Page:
more from mike in Athens
For goodness sake, pull yourself together and get a life. When's the football on again?

 Thursday, May 18, 2006

Big Brother 7: In The House

According to unconfirmed hearsay, the 14 housemates entering Britain's most famous House tonight will be as follows:

Tony: Has survived being up for eviction in the last three consecutive public votes, but now much more unpopular after failing to inspire confidence during recent War task.
Gordo: In charge of totting up the weekly shopping list. Friends with Tony in public, but in private has been caught encouraging the other housemates to nominate "the useless slimy bastard".
Prezza: The biggest Brother of all, now to be found lounging around with nothing to do in the expensive luxury annexe.
Clarke: In an interesting and highly entertaining twist, has already been evicted before the series begins.
Cameron: Worthy young toff from the shires, on a secret mission to occupy the jacuzzi for the rest of the series.
Howard: Runner-up from the previous series, still to be found sleeping in his coffin in the bedroom after lights out.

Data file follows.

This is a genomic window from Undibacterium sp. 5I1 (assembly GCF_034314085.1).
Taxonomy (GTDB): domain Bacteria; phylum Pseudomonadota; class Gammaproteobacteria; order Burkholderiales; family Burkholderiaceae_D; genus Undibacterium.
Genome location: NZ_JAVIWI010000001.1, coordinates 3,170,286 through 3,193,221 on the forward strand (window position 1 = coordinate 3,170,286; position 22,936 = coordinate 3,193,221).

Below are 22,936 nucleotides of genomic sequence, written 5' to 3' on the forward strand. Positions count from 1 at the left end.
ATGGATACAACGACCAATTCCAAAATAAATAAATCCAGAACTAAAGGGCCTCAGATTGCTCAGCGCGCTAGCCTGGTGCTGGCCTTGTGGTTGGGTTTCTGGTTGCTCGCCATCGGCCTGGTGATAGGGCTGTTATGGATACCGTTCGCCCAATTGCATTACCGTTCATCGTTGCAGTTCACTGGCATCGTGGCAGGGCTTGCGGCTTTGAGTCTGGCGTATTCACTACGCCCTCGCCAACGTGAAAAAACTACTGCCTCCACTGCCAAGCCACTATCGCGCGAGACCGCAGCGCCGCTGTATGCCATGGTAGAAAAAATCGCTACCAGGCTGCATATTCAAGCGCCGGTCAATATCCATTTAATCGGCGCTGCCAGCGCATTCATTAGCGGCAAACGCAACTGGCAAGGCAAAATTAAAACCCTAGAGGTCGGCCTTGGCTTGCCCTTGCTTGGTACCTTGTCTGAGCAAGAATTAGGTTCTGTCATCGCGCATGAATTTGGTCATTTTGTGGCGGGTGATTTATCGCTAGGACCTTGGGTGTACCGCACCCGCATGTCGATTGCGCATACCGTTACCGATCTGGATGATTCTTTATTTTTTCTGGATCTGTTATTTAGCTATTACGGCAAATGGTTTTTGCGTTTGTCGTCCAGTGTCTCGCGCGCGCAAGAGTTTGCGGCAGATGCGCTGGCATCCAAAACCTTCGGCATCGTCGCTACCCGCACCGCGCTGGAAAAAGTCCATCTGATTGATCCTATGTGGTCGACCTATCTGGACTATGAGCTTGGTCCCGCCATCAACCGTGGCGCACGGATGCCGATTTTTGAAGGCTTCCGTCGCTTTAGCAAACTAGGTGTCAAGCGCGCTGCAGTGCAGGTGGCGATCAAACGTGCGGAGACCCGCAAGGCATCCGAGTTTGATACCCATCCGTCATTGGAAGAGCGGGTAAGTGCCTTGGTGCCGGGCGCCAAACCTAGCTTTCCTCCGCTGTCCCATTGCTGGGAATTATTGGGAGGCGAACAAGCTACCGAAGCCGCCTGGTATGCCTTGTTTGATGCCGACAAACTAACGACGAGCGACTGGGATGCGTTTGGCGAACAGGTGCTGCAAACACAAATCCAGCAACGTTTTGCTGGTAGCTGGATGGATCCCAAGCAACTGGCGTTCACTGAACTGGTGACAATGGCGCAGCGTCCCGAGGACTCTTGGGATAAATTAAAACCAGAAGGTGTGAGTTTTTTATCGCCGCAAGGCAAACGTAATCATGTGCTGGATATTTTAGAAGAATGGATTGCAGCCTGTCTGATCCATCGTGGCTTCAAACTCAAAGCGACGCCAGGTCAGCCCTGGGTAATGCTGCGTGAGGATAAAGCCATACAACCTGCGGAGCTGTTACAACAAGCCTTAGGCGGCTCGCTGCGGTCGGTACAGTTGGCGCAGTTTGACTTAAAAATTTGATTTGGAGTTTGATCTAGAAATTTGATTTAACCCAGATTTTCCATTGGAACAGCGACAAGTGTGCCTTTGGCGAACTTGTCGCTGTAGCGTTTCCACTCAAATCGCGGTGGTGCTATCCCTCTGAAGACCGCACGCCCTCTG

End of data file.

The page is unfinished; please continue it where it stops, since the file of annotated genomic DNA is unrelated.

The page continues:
Ming: Father of the House. Often attempts to chip in to general gossip but has yet to make much of an impression.
Reid: Often to be found in the diary room urging programme bosses to install even more CCTV cameras to keep an eye on the assembled population.
Black Rod: Token multiracial character.
Chief Whip: Token transexual Red Indian stripper.
Tessa: Responsible for recent success in winning the Big Brother Olympic task, but often in tears because other housemates doubt she can deliver.
Beckett: The tabloids have not been kind. Has been whisked off to Big Brother USA to move in with Bushy, Clint and Condo.
Jade: She may be thicker than three short planks, but I bet you'd trust her to run the country far more than all of the above put together.